Ranch Dressing Meets Paleo, For All Your Dipping Needs

Ranch dressing: It’s a favorite among most people, a staple in most refrigerators. Drizzled on salads or used as a dip for veggies, wings or even pizza. It’s thick and it’s decadent and, done right, not too good for you … but of so yummy.

According to Pioneer Woman’s homemade ranch dressing recipe, it contains mayonnaise, sour cream and buttermilk. While she’s quick to point you could use the low fat versions, I’m thinking we could take this a bit further. Sorry to all my ranch loving friends out there, whom I know there are many of: I may be about to commit ranch sacrilege. But, trust me, what I’m about to tell you will be OK.

Amy pointed me to one of the recipes in her rotation, pinned on We The Eaters board, for a paleo ranch. Since paleo cuts out dairy, you can’t use the sour cream or buttermilk. The base is a hand made paleo mayonnaise, made of egg, olive oil, lemon, mustard and salt. Seasoned with the usual ranch herbs and garlic, it’ll feed your cravings for the decadent dressing. If you’re going dairy free, doing a Whole30 elimination diet or just want to lighten things up a little, this is a great dressing to try.

Making your own mayonnaise might sound a little hard or complicated, but this recipe is super easy. I made this while doing the Whole30 diet a while back and found that the immersion blender works extremely well and quick. That little stick blender may be my favorite kitchen gadget of all time. You can make it by hand with a whisk and some muscle, but you risk breaking the emulsion, which, it turns out, can be fixed. The best part is, it can be used as a base for so many dressings, not just ranch. Or even just a base for tuna or chicken salad.

The best part, like the vinaigrette dressings Amy featured last week, you can treat this recipe as a blank canvas. There are many variations and possibilities. Kick it up with chipotle and lime, play with the herbs or add different seasonings, try adding curry powder or paste – seriously, you can’t go wrong.

Paleo Meets Pioneer Ranch Dressing
If you’re looking to lighten up your ranch habit, try this perfect marriage of a paleo mayonnaise base with the full flavor of Pioneer Woman’s dressing.

Paleo Mayonnaise
1-1/4 cup of light olive oil, divided
1 egg, room temperature
1/2 teaspoon mustard powder
1/2 teaspoon salt
1/2 to 1 lemon, juiced

Ranch Ingredients
1/2 cup paleo mayonnaise
1/2 cup coconut milk
1 clove garlic
1/4 cup flat leaf parsley, fresh
2 tablespoons chives, fresh
dill, fresh, to taste
salt and pepper, to taste

To make the mayonnaise…
I find an immersion blender works best, but you can whisk by hand or use a blender or food processor. Crack the egg into a tall glass, if using an immersion blender, and add the salt and mustard. Start blending and begin to slowly pour in the olive oil. After you’ve added all the oil and the mixture has emulsified, add lemon juice to taste, stirring gently with a spoon to incorporate.

To make the ranch…
Peel the garlic and either grate or make a garlic paste by hand if you don’t have a grater. To do this, smash the garlic with a chef’s knife laid flat, finely chop, then sprinkle with a large pinch of kosher salt and start to mash it with the back of a fork.

Finely chop the parsley, chives and dill. In a mixing bowl, add the mayonnaise, coconut milk, garlic and herbs. Mix till all is well combined. Add salt and pepper to taste.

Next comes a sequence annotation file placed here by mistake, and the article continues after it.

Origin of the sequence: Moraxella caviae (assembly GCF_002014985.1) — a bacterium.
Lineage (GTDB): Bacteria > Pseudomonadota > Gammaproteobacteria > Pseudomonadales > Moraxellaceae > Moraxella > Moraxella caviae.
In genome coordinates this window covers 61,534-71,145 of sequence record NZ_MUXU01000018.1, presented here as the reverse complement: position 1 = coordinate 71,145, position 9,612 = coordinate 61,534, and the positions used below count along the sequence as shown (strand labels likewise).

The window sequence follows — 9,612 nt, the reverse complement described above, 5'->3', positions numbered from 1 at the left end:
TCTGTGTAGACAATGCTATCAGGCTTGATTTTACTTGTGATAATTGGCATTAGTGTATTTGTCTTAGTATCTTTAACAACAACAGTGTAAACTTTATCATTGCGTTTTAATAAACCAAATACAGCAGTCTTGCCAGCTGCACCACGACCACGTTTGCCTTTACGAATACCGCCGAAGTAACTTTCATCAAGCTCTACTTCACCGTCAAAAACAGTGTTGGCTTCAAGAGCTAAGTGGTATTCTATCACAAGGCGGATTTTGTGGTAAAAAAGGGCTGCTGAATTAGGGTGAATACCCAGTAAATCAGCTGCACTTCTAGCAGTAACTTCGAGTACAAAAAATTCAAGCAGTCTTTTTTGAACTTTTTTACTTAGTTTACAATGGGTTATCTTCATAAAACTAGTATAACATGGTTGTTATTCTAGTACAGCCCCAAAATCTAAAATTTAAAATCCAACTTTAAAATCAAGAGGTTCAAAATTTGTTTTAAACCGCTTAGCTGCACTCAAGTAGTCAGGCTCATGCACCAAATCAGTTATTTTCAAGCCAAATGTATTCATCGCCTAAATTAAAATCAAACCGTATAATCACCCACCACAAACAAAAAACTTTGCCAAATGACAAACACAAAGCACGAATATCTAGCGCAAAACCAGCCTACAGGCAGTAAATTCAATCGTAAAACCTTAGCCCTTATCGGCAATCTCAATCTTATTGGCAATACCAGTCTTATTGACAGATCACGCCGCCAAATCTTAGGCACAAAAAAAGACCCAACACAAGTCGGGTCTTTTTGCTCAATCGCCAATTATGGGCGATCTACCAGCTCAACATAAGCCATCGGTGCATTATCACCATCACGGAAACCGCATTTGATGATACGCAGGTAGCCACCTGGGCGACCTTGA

Give the dressing a taste, preferably with a bit of lettuce or other fresh veggie. Alter to your taste! Add more herbs, salt or pepper.

Tagged with: , , , , , , ,
Posted in Dear Diary

Vinaigrette 101

Oil… Vinegar… Mustard… Salt…

Those ingredients are pretty recognizable as the standard ingredients for vinaigrette. But maybe not to someone who’d never made their own salad dressing before.

A dozen years ago, a woman I worked with at NPR and I began an underground lunch club. We’d come up with a menu of delicious food items that our colleagues would “order” from. Then we’d get together at her home on the weekend and whip things up. I learned a lot from this culinary soul sister about making simple ingredients shine.

One of my favorite recipes (second only to her grilled shrimp), was a very basic vinaigrette. She used canola oil, Cento (and the brand was important to her recipe) Red Wine Vinegar and Dijon-style mustard. She dress a simple salad of pickled red onions (Sarah and I are both probably as addicted to these delicious things as we are bacon jam), cannellini beans and fresh Italian parsley.

I could literally could eat that salad daily for lunch.

Over the years, I’ve tweaked that recipe to include roasted garlic and fresh thyme. I’ve played with using different kinds of vinegar, including a new favorite: champagne vinegar. It is a staple in my business as a personal chef, and often a gateway drug for salad-obsessed clients. That’s meant I’ve had to come up (frequently!) with new and exciting vinaigrette versions to try.  Here are a few of my favorites:

Greek Vinaigrette … paired with a salad laden with cucumber, tomatoes, olives and Feta — so perfect for summer!

Cilantro Lemon Vinaigrette … great for summer, and doubles nicely as a marinade for chicken, fish or veggies!

Apple Cider Turmeric Vinaigrette … I am always looking for ways to get more turmeric, an antioxidant powerhouse, into my diet.

Maple Balsamic Vinaigrette … a customer favorite, and one of mine, too!

Maple Dijon Vinaigrette … love the whole grain in this, and the maple-y sweetness!

As you can see, a pretty vast array. So your challenge this week is to throw something together using the basic recipe below and your own creativity and turn us on to something new. Cause, you know, we love playing with our food around here…